From hot to cold - the temperature dependence on rock deformation processes: an introduction

Enrique Gomez-Rivas*, Robert W.H. Butler, David Healy, G. Ian Alsop

*Corresponding author for this work

Research output: Contribution to journalArticle

Abstract

Understanding rock deformation processes in solid Earth materials, from the crystal to the tectonic plate scale, is essential for characterising the evolution of the lithosphere and for predicting how rocks behave in the subsurface. Temperature is a key parameter that determines what rock deformation processes are active and therefore how tectonic structures form. Moreover, it controls the migration of fluids and melt in the Earth's crust that lead to phase transformations and changes in rock rheology. This special issue gathers a collection of research papers following the 21st International Conference on Deformation Mechanisms, Rheology and Tectonics, which was held in Inverness (Scotland) in April-May 2017, organised by the University of Aberdeen. These contributions provide a significant advance in the study of rock deformation and fluid/melt migration at multiple crustal levels, from deformation bands near the Earth's surface to shear zones in partially molten rocks in the lower crust. In this introductory article, we first provide an overview of how temperature controls deformation mechanisms and then introduce the collection of research papers ordered from those analysing deformation processes occurring at high temperatures to contributions reporting deformation at shallow crustal conditions.
Original languageEnglish
JournalJournal of Structural Geology
Publication statusAccepted/In press - 3 Jan 2020

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rock
temperature
deformation mechanism
rheology
melt
tectonic plate
solid Earth
fluid
tectonic structure
lower crust
shear zone
cold
lithosphere
crystal
tectonics
material
earth's crust
parameter

Cite this

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title = "From hot to cold - the temperature dependence on rock deformation processes: an introduction",
abstract = "Understanding rock deformation processes in solid Earth materials, from the crystal to the tectonic plate scale, is essential for characterising the evolution of the lithosphere and for predicting how rocks behave in the subsurface. Temperature is a key parameter that determines what rock deformation processes are active and therefore how tectonic structures form. Moreover, it controls the migration of fluids and melt in the Earth's crust that lead to phase transformations and changes in rock rheology. This special issue gathers a collection of research papers following the 21st International Conference on Deformation Mechanisms, Rheology and Tectonics, which was held in Inverness (Scotland) in April-May 2017, organised by the University of Aberdeen. These contributions provide a significant advance in the study of rock deformation and fluid/melt migration at multiple crustal levels, from deformation bands near the Earth's surface to shear zones in partially molten rocks in the lower crust. In this introductory article, we first provide an overview of how temperature controls deformation mechanisms and then introduce the collection of research papers ordered from those analysing deformation processes occurring at high temperatures to contributions reporting deformation at shallow crustal conditions.",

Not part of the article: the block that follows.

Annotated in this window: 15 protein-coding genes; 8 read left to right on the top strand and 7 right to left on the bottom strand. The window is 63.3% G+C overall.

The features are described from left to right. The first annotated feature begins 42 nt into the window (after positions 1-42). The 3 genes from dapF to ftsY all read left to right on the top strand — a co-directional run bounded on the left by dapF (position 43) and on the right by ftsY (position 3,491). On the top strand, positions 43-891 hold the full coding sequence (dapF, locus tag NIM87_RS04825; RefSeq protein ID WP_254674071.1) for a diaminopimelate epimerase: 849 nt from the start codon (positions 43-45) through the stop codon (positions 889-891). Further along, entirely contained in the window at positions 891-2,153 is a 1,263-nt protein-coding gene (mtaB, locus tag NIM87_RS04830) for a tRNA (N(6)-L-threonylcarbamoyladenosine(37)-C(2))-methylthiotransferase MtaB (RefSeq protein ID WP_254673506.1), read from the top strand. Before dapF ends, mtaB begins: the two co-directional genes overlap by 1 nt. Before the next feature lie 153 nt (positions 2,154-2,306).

author = "Enrique Gomez-Rivas and Butler, {Robert W.H.} and David Healy and Alsop, {G. Ian}",
note = "Acknowledgements We thank Bill Dunne for his work as Journal of Structural Geology overseeing editor, and to all the reviewers of manuscripts submitted to this special issue. We gratefully acknowledge Richard D. Law, Paul D. Bons, Albert Griera and Maria-Gema Llorens for reviewing this article prior to submission. The programme, abstract and field excursion guides for the DRT-2017 Inverness conference are available at: https://www.abdn.ac.uk/geosciences/events/downloads-1112.php.",